Is Apple Going Straight to the Compost?

Larry Jia, Staff Writer

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The stock prices of Apple Inc. (AAPL) from the past year.

Photo courtesy of Yahoo Finance.
The stock prices of Apple Inc. (AAPL) from the past year.

Lately, Apple Inc. (AAPL) has hit some turbulence regarding market share, stock price, and innovation. Apparently, updating a processor on the new iPhone or making a laptop gold is just not cutting it for consumers anymore. There are various reasons why Apple, formerly the “Most Valuable Company on Earth,” is no longer the reigning electronics superpower. Mostly stemming from the death of its heralded leader Steve Jobs in 2011, Apple has lost market share in key regions, such as Asia, to cheaper, native smartphone-makers such as Xiaomi, Huawei, and Oneplus. Furthermore, the lack of innovation is both disturbing for the company’s valuation as well as the stock price, as it has dipped approximately 28% in the past year. Key issues may allow investors to realize the cold, hard fact that Apple may not be as fresh as it once was.

The competition Apple is facing in both domestic and international markets has served to decrease the sphere of influence that the company once had. For example, in 2011 Apple controlled approximately 27% of the total US market share, with other leading producers, such as Blackberry, Android OS devices, and Windows phones trailing distantly. But within the last five years, the domination within the domestic market has dropped to approximately 15%. For all intents and purposes, comparing smartphone sales in the international market is sobering. In China, where nationalistic pride in rising high-tech industries, Chinese electronic makers such as Xiomi have enjoyed jumpstarted success. In addition, as China is ranked #82 in GDP per capita, PPP, cheaper and more accessible models greatly appeal to a wider market within China. Net electronics sales have decreased 3% in the 2015 fiscal year, the only negative year in modern Apple history. These troubling figures point to a larger issue: the lack of innovation that fails to capture the imagination of consumers.

In the past, Apple has had a way of captivating the customer like no other company could. Whether it is the gleaming edges, or seamless software integration, each Apple model was revolutionary in some aspect, relating to hardware or software. But, in recent years, trends have developed that Apple has fallen trap to: the lack of sporadic revolutions. Specifically, on average, Apple manages to completely change an entire market every five years, according to Forbes magazine’s November 14, 2015 issue. For example, the iPod forever changed the way we listen to music, the iPhone forever changed the way we communicate, the iPad forever changed the way we worked. But, within the past five years, the most revolutionary device has been the Apple Watch, a misguided concept idea that undoubtedly was meant to be a game-changer. However, it has failed to fulfill promises of rampant sales, as production in China toned down, and sales nearly halved. Thus, innovation, which has been infused in Apple’s DNA since its founding day, is beginning to slow.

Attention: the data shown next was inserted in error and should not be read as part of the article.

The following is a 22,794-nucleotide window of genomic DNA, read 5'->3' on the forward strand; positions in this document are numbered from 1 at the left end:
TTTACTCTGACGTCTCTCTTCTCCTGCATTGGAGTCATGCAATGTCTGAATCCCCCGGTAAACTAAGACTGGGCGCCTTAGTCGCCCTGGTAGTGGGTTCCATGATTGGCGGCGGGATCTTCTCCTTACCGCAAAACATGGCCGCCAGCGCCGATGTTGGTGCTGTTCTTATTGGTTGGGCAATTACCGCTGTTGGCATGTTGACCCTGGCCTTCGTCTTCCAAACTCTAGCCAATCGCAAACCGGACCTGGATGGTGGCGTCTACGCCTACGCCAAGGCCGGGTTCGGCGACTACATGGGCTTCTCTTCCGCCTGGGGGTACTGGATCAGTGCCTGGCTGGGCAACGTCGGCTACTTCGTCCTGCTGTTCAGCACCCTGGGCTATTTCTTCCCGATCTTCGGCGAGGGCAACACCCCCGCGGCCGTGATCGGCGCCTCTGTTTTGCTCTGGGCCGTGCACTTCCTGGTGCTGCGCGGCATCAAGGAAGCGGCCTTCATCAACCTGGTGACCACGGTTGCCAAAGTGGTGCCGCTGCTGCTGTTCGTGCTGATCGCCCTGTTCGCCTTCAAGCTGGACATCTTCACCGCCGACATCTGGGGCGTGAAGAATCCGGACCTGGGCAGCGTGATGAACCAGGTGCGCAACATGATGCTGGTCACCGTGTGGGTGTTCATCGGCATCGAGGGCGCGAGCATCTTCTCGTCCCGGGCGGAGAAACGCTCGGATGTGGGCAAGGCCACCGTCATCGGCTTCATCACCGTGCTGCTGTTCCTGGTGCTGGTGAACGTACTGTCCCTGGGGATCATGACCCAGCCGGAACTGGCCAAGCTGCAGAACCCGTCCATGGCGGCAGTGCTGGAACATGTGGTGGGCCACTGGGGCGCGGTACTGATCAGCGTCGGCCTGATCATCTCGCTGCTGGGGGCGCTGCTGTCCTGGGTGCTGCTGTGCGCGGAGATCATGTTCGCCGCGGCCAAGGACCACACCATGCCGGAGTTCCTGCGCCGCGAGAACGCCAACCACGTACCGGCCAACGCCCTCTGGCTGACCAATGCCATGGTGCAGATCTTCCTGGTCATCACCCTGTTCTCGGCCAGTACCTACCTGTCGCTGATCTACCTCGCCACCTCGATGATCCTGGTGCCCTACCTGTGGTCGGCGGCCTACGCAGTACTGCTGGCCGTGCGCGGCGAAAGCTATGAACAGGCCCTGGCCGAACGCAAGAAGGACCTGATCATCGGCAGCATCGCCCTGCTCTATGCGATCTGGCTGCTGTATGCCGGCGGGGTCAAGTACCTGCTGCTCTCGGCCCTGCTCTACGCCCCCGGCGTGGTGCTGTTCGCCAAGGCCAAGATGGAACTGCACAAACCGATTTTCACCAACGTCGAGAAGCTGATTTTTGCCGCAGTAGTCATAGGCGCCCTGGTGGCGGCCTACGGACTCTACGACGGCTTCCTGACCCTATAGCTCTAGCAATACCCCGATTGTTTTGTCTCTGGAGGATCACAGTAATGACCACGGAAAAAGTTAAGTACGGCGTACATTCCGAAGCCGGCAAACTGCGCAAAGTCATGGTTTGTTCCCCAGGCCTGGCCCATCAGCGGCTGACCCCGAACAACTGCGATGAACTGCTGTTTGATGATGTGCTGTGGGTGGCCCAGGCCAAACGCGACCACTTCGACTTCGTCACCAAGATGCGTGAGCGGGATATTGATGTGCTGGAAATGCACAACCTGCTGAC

Apple Values Privacy

An article about Apple in February 2016 must also include the ongoing examination with the FBI. Days after the San Bernardino attack, the FBI concluded that the two terrorists, who killed fourteen civilians, used customized and encrypted iPhones to communicate. Thus, even when discussing the financials of such a large corporation, domestic affairs concerning privacy vs. security must also be addressed. With the release of iOS 9, Apple further allowed third-party developers to permeate the App Store with applications meant for encryptions, especially after the NSA branding. However, it is simple: in such a connected world, it is nearly impossible to maintain both security and privacy. It is time for the American people to choose between the continuation of early 21st century NSA data collection programs, or the inevitable horrors that this technology may be used for. So, in the words of FBI director, James Comey, “We have awesome new technology that creates a serious tension between two values we all treasure: privacy and safety. That tension should not be resolved by corporations that sell stuff for a living.”

Relying only on branding, this article was not meant to be a factual, in-depth examination of Apple’s financials, or initiate overly-complicated statistical tests on stock price, but simply a heads-up to both Apple and consumers of the dangers the corporation faces. So, as the apple that once gleamed so brightly on the grocery store display table failed to maintain the status quo it set, the appeal has begun to fade. Maybe it could be speculation, or maybe Apple is destined for the compost pile anyways.

 

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